Bernhard Leitner

I have to make a confession. For me it is extremely difficult to write about such a phenomenon as sound-art. First of all, because of the mysterious but yet intriguing nature of the sound itself. It is a challenge to try to describe sound effects with words, because the language of sound has its own specific vocabulary, one hardly translatable into text. As a rule we don’t question music as much as visual images. When we see a cinematic shot or painting, for example, we try to understand the meaning behind that image, desperately looking for a logical explanation of what we see. While listening to the music of Beethoven or a symphony of Bruckner, we don’t feel uncomfortable by not knowing the actual meaning behind it. Rather, we let ourselves be drowned or controlled by the sound. We don’t perceive sound as illustrated text. Sound can work outside the mechanisms of understanding. But despite that struggle I have taken risk of writing about sound-art legend Bernhard Leitner and his conception of sound as a space, as I believe his discoveries of a sound potential make us more aware of our listening experience and perception.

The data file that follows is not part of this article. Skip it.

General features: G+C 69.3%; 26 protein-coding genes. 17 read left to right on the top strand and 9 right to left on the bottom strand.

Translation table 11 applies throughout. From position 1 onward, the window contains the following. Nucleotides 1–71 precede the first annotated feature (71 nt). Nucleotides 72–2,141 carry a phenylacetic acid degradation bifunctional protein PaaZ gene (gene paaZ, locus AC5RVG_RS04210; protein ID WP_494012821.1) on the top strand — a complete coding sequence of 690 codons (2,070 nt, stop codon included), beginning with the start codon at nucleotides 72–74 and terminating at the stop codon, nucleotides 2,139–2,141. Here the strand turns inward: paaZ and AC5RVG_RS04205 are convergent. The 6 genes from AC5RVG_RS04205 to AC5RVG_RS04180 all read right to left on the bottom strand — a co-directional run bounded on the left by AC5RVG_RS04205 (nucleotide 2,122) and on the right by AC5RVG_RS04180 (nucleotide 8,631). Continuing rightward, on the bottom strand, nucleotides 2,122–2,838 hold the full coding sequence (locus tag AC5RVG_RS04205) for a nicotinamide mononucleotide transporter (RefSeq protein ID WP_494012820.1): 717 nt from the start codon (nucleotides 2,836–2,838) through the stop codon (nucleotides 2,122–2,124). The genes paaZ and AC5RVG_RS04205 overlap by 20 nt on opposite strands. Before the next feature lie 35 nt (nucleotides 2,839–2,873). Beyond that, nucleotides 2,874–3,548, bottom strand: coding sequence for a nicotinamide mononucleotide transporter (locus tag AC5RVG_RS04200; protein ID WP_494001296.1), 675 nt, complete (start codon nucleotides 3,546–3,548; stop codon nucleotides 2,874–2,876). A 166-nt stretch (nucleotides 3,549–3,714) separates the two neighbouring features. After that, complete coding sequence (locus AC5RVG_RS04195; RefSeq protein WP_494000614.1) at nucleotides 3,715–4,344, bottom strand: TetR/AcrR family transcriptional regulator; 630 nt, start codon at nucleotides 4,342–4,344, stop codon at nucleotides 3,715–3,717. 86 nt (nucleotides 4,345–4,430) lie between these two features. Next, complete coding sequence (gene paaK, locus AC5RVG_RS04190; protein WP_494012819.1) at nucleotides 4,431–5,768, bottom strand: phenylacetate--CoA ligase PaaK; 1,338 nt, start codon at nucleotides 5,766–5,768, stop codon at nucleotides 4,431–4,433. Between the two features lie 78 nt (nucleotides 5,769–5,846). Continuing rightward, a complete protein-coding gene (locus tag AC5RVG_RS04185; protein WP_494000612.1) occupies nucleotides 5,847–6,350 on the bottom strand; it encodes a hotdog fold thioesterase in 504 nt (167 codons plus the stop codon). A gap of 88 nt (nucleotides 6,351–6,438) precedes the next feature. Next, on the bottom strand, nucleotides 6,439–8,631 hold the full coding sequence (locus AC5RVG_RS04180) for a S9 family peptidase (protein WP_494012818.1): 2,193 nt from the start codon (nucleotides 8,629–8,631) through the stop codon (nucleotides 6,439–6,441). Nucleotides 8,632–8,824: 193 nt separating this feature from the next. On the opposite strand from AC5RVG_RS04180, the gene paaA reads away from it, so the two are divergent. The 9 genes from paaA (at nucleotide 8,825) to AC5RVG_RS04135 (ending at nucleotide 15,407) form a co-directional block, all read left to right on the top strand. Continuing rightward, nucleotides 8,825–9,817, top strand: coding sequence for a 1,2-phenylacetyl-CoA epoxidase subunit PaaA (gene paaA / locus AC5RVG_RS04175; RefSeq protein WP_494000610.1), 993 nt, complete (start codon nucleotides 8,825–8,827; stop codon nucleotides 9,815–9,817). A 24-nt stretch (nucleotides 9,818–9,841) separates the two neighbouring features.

Born in Austria, Leitner studied architecture in Vienna and now is considered one of the pioneers of so-called “sound-installation.” The core of his art is using sound as a building material for creating an architectural space. In his manifest he states, “All works are sound space instruments. Each of them stipulates certain movements of sound, a certain way of defining space.” I remember my first experience with his work “Ton-Röhre” which is still exhibited in the Hamburger Bahnhof in Berlin. Loudspeakers are installed in a white-cube room in the center of the exhibition space. Coming inside the room, a visitor perceives how sound with different intensity, volume and tone moves from one loudspeaker to another creating different lines, shapes and contours. I noticed that to a certain extent you can see these lines and almost touch them. This unseen movement of sound creates a new space, of which the viewer/listener becomes a part. This work interestingly examines the edge between presence and absence. The space that Leitner has built is not physical or material, it is not really shown and cannot be touched. However it is presented as we perceive it through our physical senses: it is real and does exist. What is the relationship between the sound space and the actual, physical space of the exhibition room? The sound changes a space by giving it a new meaning. The actual space becomes a laboratory and in this case should serve as neutral and silent frame. But because of Letner’s installation it is not neutral or empty anymore, because it transforms the room by giving it a new dimension: the dimension of the sound. We remember the lesson given by John Cage: there is no such thing as silence. For Cage everything is sound. Indeed, in his famous 4’33” the sounds of the audience become a symphony. Leitner pushes a little bit further by creating through sound a visible and at the same time non-visible space. It becomes visible through our intellectual projection of the sounds we hear. In other words, inside our mind we draw these movements.